"Our reps like semi-annual plans because there is an opportunity for full accelerators and kickers twice per year." - Maria Oczko-Canant, Workiva

Thirdly, shorter compensation cycles enable faster recognition and reward for exceptional performance. Salespeople receive more frequent payouts or incentives, which reinforces positive behaviors and boosts morale. This timely recognition helps maintain high levels of motivation, engagement, and job satisfaction, ultimately leading to improved sales outcomes.

Additionally, more frequent compensation plans allow for greater adaptability to changing market conditions. In fast-paced industries, business priorities and product strategies may shift rapidly. By designing compensation plans with shorter intervals, organizations can quickly align incentives with evolving market dynamics, ensuring that sales teams focus on the most relevant products, services, or customer segments.

Moreover, frequent compensation plans facilitate agility in experimenting with new initiatives or promotions. Organizations can introduce time-limited incentives or sales campaigns within a shorter timeframe, measure their effectiveness, and make data-driven decisions to refine or expand those initiatives. This flexibility promotes innovation, as sales teams are encouraged to explore new approaches and capitalize on emerging opportunities.

Lastly, more frequent compensation plans provide enhanced visibility into sales performance data. Sales managers can monitor individual and team performance, identify trends, and gain actionable insights to optimize sales strategies. This data-driven approach allows for targeted coaching and performance improvement, enabling sales teams to continually raise the bar and achieve higher levels of success.

#3: Incorporate a competency model to drive sales performance

A competency model typically includes a set of core competencies that are essential for effective sales performance, such as product knowledge, communication skills, negotiation abilities, relationship building, customer service orientation, and goal orientation. These competencies can vary depending on the nature of the sales role and the organization’s sales strategy.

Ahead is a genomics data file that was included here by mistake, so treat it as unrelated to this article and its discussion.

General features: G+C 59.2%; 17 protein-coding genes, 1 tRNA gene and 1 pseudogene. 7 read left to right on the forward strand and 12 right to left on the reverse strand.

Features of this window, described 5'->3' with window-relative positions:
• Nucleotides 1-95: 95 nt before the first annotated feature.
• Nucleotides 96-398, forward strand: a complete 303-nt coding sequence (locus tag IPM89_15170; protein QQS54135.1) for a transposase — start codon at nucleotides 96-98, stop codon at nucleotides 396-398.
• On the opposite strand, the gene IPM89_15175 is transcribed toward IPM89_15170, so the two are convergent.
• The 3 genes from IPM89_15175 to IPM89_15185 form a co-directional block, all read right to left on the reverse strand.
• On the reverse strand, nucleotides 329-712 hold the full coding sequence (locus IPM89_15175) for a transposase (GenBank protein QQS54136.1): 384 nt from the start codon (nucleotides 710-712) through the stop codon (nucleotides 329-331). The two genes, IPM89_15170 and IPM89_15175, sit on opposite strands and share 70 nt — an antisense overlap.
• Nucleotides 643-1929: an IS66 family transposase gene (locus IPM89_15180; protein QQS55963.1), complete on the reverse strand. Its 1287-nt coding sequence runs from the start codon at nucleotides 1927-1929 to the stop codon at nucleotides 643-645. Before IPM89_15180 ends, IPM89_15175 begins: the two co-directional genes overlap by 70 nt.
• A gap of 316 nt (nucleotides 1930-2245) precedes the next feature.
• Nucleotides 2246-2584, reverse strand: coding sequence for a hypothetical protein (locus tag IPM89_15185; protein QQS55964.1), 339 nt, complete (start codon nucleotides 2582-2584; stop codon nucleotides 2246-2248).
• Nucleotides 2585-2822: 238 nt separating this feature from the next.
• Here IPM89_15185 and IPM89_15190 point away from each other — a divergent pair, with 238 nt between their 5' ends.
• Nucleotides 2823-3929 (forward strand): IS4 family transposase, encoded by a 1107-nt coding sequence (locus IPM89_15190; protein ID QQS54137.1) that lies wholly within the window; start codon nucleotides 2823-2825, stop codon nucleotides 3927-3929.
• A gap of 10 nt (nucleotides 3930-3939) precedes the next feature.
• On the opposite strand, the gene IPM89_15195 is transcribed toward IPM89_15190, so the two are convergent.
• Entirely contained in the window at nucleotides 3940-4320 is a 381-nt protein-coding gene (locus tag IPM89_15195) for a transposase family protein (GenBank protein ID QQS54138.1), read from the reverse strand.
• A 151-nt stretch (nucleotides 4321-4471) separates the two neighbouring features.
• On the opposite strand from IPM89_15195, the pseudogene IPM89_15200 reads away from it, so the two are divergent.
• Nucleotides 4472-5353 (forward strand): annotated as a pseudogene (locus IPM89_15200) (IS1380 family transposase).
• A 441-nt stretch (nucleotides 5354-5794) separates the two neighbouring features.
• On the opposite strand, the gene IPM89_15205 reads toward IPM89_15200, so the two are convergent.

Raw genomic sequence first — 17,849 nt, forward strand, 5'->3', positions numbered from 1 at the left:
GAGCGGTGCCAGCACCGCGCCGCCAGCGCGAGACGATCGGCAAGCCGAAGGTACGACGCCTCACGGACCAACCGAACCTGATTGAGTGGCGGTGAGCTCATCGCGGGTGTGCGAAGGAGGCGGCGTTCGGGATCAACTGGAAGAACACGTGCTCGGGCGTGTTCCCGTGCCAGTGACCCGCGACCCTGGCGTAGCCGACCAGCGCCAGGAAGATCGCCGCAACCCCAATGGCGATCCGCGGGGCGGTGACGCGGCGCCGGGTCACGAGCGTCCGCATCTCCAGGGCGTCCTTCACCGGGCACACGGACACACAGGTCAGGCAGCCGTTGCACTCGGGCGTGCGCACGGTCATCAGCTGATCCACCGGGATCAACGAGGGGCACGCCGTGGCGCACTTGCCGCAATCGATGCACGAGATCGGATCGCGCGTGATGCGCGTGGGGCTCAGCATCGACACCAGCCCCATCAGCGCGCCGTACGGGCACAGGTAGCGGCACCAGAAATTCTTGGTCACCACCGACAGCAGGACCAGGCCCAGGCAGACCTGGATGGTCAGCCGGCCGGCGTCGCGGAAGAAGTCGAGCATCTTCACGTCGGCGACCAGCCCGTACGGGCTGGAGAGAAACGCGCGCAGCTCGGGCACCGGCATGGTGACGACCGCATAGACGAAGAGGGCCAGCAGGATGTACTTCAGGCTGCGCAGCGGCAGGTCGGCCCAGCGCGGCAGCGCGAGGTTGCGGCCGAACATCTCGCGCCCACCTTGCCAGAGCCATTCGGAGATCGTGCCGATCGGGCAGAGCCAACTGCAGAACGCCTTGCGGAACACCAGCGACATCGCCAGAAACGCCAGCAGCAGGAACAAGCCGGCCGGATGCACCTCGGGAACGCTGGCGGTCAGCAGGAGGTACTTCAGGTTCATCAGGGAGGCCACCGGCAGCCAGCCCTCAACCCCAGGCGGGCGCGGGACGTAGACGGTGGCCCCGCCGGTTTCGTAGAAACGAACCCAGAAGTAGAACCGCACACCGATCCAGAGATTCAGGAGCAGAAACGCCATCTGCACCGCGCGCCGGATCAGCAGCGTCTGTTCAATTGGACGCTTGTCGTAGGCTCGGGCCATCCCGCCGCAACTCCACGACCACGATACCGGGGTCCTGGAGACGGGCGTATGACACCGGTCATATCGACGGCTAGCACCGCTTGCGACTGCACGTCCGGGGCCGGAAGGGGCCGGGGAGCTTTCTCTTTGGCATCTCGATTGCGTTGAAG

The competency model serves as a reference point for sales compensation design and monitoring. It is the key to determining the criteria for evaluating sales performance and aligning comp plans with desired outcomes. By identifying the specific competencies required for success, the model assists in setting performance expectations, providing targeted training and development opportunities, and recognizing high-performing salespeople.

Sales compensation plans often incorporate performance metrics and incentive structures that are directly tied to the competencies outlined in the model. For example, a commission structure may reward sales reps based on their ability to maintain good CRM hygiene or meet specific sales targets.

"Our competencies are being used to drive initiatives and ensure that we are incentivizing the right behaviors." - Maria Oczko-Canant, Workiva

Maria told us that her company recently introduced a competency model that included 26 metrics across 600 sales reps. To track the competencies, payouts were gated for both performance and metrics. Gating the payouts helped change the behavior of the top sellers, who would typically only do proper reporting of some calls. Once the top performers filled in their reports, it became easy to identify success markers shared with the rest of the team for better achievement across the board.

Maria walks through her competency model in full depth at 19:44 in the podcast.